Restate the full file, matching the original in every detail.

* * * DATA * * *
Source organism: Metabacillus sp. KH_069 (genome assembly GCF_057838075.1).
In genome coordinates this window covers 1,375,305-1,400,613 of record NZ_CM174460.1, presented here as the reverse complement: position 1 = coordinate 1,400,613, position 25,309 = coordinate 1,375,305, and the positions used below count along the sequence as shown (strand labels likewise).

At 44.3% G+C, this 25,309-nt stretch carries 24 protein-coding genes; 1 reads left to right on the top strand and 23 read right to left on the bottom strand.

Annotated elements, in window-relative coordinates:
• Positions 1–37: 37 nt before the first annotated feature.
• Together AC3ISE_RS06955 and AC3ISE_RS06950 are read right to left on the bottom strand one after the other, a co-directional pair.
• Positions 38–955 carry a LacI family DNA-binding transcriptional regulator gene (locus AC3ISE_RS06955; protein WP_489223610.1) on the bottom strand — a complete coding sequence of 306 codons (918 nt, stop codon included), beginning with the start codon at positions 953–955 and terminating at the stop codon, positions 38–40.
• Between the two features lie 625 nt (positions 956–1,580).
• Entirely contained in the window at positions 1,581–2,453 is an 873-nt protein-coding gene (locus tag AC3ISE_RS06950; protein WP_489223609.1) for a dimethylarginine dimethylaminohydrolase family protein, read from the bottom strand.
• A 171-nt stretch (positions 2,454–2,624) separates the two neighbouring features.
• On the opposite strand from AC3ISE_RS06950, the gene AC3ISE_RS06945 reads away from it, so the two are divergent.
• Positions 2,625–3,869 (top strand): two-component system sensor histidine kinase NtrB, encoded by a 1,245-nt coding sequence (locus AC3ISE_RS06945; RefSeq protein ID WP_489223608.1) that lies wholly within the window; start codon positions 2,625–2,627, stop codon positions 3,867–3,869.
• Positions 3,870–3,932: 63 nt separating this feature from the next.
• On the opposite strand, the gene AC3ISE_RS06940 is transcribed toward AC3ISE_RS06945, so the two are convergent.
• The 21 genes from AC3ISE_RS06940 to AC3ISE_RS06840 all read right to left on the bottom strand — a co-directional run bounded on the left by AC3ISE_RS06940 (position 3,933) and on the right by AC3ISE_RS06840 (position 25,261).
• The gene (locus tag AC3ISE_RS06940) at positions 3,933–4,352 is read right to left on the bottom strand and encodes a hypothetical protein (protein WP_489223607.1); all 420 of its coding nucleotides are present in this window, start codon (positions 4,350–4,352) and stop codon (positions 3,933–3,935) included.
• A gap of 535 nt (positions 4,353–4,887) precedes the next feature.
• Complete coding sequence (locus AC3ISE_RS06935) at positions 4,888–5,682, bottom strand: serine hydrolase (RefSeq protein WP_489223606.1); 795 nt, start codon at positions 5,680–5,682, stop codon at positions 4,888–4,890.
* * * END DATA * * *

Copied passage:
Source organism: Metabacillus sp. KH_069 (genome assembly GCF_057838075.1).
In genome coordinates this window covers 1,375,305-1,400,613 of record NZ_CM174460.1, presented here as the reverse complement: position 1 = coordinate 1,400,613, position 25,309 = coordinate 1,375,305, and the positions used below count along the sequence as shown (strand labels likewise).

At 44.3% G+C, this 25,309-nt stretch carries 24 protein-coding genes; 1 reads left to right on the top strand and 23 read right to left on the bottom strand.

Annotated elements, in window-relative coordinates:
• Positions 1–37: 37 nt before the first annotated feature.
• Together AC3ISE_RS06955 and AC3ISE_RS06950 are read right to left on the bottom strand one after the other, a co-directional pair.
• Positions 38–955 carry a LacI family DNA-binding transcriptional regulator gene (locus AC3ISE_RS06955; protein WP_489223610.1) on the bottom strand — a complete coding sequence of 306 codons (918 nt, stop codon included), beginning with the start codon at positions 953–955 and terminating at the stop codon, positions 38–40.
• Between the two features lie 625 nt (positions 956–1,580).
• Entirely contained in the window at positions 1,581–2,453 is an 873-nt protein-coding gene (locus tag AC3ISE_RS06950; protein WP_489223609.1) for a dimethylarginine dimethylaminohydrolase family protein, read from the bottom strand.
• A 171-nt stretch (positions 2,454–2,624) separates the two neighbouring features.
• On the opposite strand from AC3ISE_RS06950, the gene AC3ISE_RS06945 reads away from it, so the two are divergent.
• Positions 2,625–3,869 (top strand): two-component system sensor histidine kinase NtrB, encoded by a 1,245-nt coding sequence (locus AC3ISE_RS06945; RefSeq protein ID WP_489223608.1) that lies wholly within the window; start codon positions 2,625–2,627, stop codon positions 3,867–3,869.
• Positions 3,870–3,932: 63 nt separating this feature from the next.
• On the opposite strand, the gene AC3ISE_RS06940 is transcribed toward AC3ISE_RS06945, so the two are convergent.
• The 21 genes from AC3ISE_RS06940 to AC3ISE_RS06840 all read right to left on the bottom strand — a co-directional run bounded on the left by AC3ISE_RS06940 (position 3,933) and on the right by AC3ISE_RS06840 (position 25,261).
• The gene (locus tag AC3ISE_RS06940) at positions 3,933–4,352 is read right to left on the bottom strand and encodes a hypothetical protein (protein WP_489223607.1); all 420 of its coding nucleotides are present in this window, start codon (positions 4,350–4,352) and stop codon (positions 3,933–3,935) included.
• A gap of 535 nt (positions 4,353–4,887) precedes the next feature.
• Complete coding sequence (locus AC3ISE_RS06935) at positions 4,888–5,682, bottom strand: serine hydrolase (RefSeq protein WP_489223606.1); 795 nt, start codon at positions 5,680–5,682, stop codon at positions 4,888–4,890.